Senior Executive Service promotions announced
By Kandis West, Tinker Air Force Base Public Affairs
/ Published August 03, 2007
TINKER AIR FORCE BASE --
Sue Lumpkins and Michele Rachie have joined the ranks of the growing number of women being promoted into Senior Executive Service.
"The last four SES promotions in July were women. In the last three or four years, we have gotten more," said Ms. Lumpkins, 327th Aircraft Sustainment Wing deputy director.
Ms. Rachie, 827th Aircraft Sustainment Group deputy director, said she has noticed more women in key SES positions because the Air Force is fair and considers skill not gender.
"The Air Force promotes who is best qualified," Ms. Rachie said.
SES members are the civilian equivalent to military generals said Rhonda Lugo, Oklahoma City Air Logistics Center chief of Protocol.
Members of the SES serve in the key positions just below the top presidential appointees and are the major link between the appointees and the federal work force, according to U.S. Office of Personnel Management.
Entering federal service years ago, both started at the general service five or GS-5 pay grade.
"When I started, I thought it would be great just to make it to a GS-12 or 13," Ms. Rachie said.
Ms. Lumpkins taught junior high history and English for six years in San Antonio, Texas before she was prompted by an advertisement at a local courthouse to take an exam to become a civil servant.
"I needed a bigger challenge, something different. History and English just doesn't change all that often," Ms. Lumpkins said.
In 1980, she accepted a job as a C-5 recoverable item manager. She took a pay cut to start her career as a GS-5, she said.
The most challenging aspect of civil service is the same reason Ms. Lumpkins loves her job.
"Everything changes, everything is different. While keeping up with the changes is challenging, I don't take them as a threat. In logistics, we keep changing, evolving, reinventing ourselves and making it better," Ms. Lumpkins said.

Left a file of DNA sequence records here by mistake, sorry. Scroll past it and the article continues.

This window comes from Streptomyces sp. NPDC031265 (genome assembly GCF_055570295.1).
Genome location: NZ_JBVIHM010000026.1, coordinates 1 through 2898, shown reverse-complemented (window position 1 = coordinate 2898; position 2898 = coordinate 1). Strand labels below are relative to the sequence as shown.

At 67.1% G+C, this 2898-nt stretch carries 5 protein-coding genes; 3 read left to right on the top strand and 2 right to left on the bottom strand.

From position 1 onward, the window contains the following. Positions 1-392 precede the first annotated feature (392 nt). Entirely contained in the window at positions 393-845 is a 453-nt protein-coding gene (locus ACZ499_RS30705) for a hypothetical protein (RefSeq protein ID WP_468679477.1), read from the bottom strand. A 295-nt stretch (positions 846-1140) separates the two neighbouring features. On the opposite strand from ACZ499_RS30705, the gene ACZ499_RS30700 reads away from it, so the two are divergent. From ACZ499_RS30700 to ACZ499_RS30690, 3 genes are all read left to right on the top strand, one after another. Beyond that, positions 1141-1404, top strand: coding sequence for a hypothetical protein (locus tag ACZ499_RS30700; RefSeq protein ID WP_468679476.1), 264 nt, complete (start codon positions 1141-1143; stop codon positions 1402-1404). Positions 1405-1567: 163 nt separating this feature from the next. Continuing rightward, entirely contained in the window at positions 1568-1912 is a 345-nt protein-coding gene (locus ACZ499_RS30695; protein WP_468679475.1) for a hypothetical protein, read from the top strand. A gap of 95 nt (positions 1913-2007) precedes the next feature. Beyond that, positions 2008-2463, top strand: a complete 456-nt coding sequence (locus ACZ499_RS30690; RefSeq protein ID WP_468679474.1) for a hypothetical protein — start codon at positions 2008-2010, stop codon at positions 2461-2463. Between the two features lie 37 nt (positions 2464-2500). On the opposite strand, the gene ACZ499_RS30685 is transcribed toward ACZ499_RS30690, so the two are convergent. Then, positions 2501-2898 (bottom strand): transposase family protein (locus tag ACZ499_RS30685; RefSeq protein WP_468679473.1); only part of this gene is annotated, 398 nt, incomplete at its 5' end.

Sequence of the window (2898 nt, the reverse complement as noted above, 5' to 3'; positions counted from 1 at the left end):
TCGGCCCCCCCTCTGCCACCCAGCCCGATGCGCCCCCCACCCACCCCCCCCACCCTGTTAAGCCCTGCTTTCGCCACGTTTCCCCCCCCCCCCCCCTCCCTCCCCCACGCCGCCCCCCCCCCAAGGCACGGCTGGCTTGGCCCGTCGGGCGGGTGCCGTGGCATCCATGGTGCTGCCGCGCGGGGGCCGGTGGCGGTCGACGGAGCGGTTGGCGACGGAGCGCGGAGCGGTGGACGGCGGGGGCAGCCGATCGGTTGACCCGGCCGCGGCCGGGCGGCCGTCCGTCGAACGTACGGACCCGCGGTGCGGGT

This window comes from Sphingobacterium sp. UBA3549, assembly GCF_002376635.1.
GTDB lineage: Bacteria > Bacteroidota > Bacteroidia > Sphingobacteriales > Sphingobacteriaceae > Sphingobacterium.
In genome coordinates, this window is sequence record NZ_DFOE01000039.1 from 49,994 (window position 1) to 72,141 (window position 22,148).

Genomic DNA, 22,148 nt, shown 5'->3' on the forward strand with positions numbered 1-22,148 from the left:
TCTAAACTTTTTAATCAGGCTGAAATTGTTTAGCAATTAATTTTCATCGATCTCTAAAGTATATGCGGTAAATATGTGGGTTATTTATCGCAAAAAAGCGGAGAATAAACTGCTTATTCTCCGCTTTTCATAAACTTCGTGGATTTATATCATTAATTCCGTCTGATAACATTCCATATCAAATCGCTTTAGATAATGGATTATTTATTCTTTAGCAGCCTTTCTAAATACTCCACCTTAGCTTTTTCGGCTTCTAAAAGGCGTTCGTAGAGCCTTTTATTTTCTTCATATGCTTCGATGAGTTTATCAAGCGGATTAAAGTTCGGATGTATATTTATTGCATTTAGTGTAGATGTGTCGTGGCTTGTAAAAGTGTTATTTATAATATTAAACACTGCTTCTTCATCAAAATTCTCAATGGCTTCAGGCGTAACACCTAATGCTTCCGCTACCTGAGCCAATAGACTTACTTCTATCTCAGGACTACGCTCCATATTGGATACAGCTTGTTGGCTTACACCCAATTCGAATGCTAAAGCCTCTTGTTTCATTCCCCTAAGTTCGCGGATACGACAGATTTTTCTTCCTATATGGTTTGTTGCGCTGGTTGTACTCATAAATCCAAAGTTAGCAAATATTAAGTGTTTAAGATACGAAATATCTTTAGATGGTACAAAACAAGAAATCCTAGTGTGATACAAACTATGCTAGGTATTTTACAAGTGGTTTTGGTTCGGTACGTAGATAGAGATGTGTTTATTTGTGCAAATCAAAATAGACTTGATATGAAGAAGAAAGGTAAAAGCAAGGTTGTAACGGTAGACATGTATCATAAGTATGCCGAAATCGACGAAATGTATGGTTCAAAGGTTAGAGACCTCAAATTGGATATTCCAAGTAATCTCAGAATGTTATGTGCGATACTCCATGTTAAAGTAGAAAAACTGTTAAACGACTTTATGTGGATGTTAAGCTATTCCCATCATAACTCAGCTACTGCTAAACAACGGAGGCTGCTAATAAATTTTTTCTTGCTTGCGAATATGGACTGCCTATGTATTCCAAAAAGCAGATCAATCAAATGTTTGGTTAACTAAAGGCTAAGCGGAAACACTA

"What I didn't like about teaching is what I love about logistics," she said.
Ms. Lumpkins said she had never imagined she would become an SES. When she started 27 years ago, the five air logistic centers didn't have SESs, but only had two GS-16's at each center, she recalls.
In her new position as Logistics Readiness deputy director at the Air Force headquarters at the Pentagon, she will be involved in all aspects and stages of war readiness and sustainment.
Ms. Lumpkins is no stranger to logistics as she currently organizes, directs and controls the total life cycle management of the B-52 and KC-135 at Tinker.
Ms. Rachie took a different path to reach the upper echelon of civil service. She was selected to an intern program at Davis-Monthan Air Force Base, Ariz. right out of college. She said she applied for the internship because she knew she wanted to do something to support her country.
"I really get a lot of gratification from knowing that I am supporting our warfighters," Ms. Rachie said.
She began her career as a supply analyst in 1988. She fell in love with her job and hoped she could continue ensuring long-term war readiness for the warfighters.
Almost 20 years later, she has become an SES and will make her debut at the Air Force headquarters in Washington as the chief of Weapons Systems Suststainment Division.
"I look forward to improving processes and being a senior leader in the Air Force and supporting the warfighter," Ms. Rachie said.
Despite looking forward to their promotions, both ladies said they will miss the people and the exposure to the aircraft at Tinker.
"Everyday we roll out an airplane, we buy a better part, we re-engineer something that keeps airplanes on the ramp longer and that means we are supporting the war," Ms. Lumpkins said.
Their promotion ceremony will be held at 8:30 a.m. Aug. 10 at the Tinker Club. The promotions are effective Aug. 19.